King of RPGs vol. 1
Written by Jason Thompson
Illustrated by Victor Hao
Published by Del Rey
There’s something very surreal about reading escapist fiction about characters obsessed with escapist fictions.
Admittedly, I’m probably not the ideal audience for such a series. My old roommate gave me his old PlayStation 2 two years ago, and it’s never come out of the box since. My Dungeons & Dragons experience amounts to three or four sessions in college, until the next bauble caught the attention of my group of friends. I think it was called booze. So if you’re into the scene and get the references, King of RPGs has what appears to be dozens of gags and inside references just for you. Just not for me. Just keep that in mind.
That said, despite my lack of interest in the surface material, King of RPGs still had something working for it. The characters aren’t anything to write home about, but writer Jason Thompson does an effective job building tension and placing the series’ titular king, Shesh, in scenarios that seem unbeatable. Or as unbeatable and theoretical combat comes, anyway.
Shesh, you see, has an addiction, and it gets him into some trouble, but always against guys who think they’re bigger and badder gamesters than he is. Thus, Shesh falls back on his game play talents, and his overzealous alternate personality, to win out in the end. It’s comically over the top, with escalating conflicts that are absurd, but entertaining nonetheless. It does occasionally suffer from jumping unclearly between “real” and “fantasy” worlds, particularly in the D&D sequence where some of the guys play women and vice versa.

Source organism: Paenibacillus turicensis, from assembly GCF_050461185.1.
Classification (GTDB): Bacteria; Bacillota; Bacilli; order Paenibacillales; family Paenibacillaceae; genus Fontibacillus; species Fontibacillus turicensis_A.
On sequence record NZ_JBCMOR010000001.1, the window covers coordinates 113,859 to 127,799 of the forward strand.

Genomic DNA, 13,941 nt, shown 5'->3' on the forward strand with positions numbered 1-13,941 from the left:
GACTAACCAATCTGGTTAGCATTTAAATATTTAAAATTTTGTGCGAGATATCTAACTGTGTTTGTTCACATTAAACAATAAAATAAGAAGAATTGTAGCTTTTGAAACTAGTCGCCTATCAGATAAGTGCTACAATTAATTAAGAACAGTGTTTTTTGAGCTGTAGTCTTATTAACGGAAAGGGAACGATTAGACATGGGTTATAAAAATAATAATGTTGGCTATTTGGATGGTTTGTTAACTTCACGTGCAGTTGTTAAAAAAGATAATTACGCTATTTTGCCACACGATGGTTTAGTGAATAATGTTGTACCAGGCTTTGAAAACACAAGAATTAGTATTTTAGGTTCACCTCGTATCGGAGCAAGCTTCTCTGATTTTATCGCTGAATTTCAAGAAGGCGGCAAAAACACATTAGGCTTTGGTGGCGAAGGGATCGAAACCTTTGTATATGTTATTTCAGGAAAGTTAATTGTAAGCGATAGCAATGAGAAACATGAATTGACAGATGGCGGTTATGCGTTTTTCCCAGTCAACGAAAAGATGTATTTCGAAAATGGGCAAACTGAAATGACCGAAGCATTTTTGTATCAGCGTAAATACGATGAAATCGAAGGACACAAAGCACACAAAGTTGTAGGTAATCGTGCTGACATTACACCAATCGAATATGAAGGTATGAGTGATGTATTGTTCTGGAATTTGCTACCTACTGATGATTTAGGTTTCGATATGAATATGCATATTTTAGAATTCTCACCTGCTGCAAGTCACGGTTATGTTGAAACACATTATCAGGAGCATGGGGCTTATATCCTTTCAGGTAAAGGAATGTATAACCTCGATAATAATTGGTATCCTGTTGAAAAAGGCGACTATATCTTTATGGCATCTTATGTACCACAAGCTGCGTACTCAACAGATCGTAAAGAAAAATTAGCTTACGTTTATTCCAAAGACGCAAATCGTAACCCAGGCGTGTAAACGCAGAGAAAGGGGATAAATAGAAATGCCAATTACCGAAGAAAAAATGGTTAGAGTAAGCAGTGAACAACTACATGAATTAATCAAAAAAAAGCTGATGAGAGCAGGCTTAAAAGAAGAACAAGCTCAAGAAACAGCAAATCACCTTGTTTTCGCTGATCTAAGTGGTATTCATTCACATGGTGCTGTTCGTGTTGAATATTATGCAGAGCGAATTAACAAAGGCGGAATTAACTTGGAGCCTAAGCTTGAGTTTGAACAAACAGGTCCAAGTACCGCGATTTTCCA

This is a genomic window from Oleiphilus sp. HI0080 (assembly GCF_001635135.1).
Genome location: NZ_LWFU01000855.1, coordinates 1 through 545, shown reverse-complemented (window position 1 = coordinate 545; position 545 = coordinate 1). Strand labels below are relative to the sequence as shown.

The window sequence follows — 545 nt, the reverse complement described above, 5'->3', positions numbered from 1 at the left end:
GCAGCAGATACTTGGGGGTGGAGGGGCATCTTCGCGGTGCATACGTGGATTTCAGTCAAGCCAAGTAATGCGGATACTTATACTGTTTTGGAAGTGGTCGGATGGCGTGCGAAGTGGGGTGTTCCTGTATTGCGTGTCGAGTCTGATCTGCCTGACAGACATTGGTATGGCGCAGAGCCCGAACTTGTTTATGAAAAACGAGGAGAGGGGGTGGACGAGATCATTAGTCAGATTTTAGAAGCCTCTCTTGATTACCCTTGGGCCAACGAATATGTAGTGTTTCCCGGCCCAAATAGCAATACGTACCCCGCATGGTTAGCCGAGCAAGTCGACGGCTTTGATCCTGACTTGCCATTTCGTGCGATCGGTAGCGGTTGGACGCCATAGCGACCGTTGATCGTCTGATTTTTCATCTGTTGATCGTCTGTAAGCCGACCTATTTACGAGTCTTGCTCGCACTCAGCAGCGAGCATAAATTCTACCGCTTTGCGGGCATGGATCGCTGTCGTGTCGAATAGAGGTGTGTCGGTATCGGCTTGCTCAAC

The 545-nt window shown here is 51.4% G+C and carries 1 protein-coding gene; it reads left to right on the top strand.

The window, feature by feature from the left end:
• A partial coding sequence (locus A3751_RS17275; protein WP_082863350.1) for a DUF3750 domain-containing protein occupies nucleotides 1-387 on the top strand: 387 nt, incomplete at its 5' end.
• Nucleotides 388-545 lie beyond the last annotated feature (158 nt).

Victor Hao’s art doesn’t fully support Thompson’s writing, however. The character designs are solid, though overly reliant on hats to differentiate Shesh and Theo. Exaggerated reactions by characters only cause the character designs to break down, leading to some confusion as to just who is reacting to the game play. (Admittedly, perhaps some familiarity with how game play occurs on my part may have helped.) The jumping between reality and fantasy, as well as the extreme angles and speed lines, created scenarios that were nearly impossible to read with any clarity.
For a non-gamer, King of RPGs is a fairly entertaining one-off idea. It’s not the type of thing I’d go out of my way to read, but I have to admit being pleasantly surprised by its enthusiasm and vigor. I’m slightly curiuos if Thompson could keep this formula working for me for two books in a row. For readers who understand the language, I suspect it’s a little more insightful and a lot more fun-packed, and it may even be a title worth seeking out.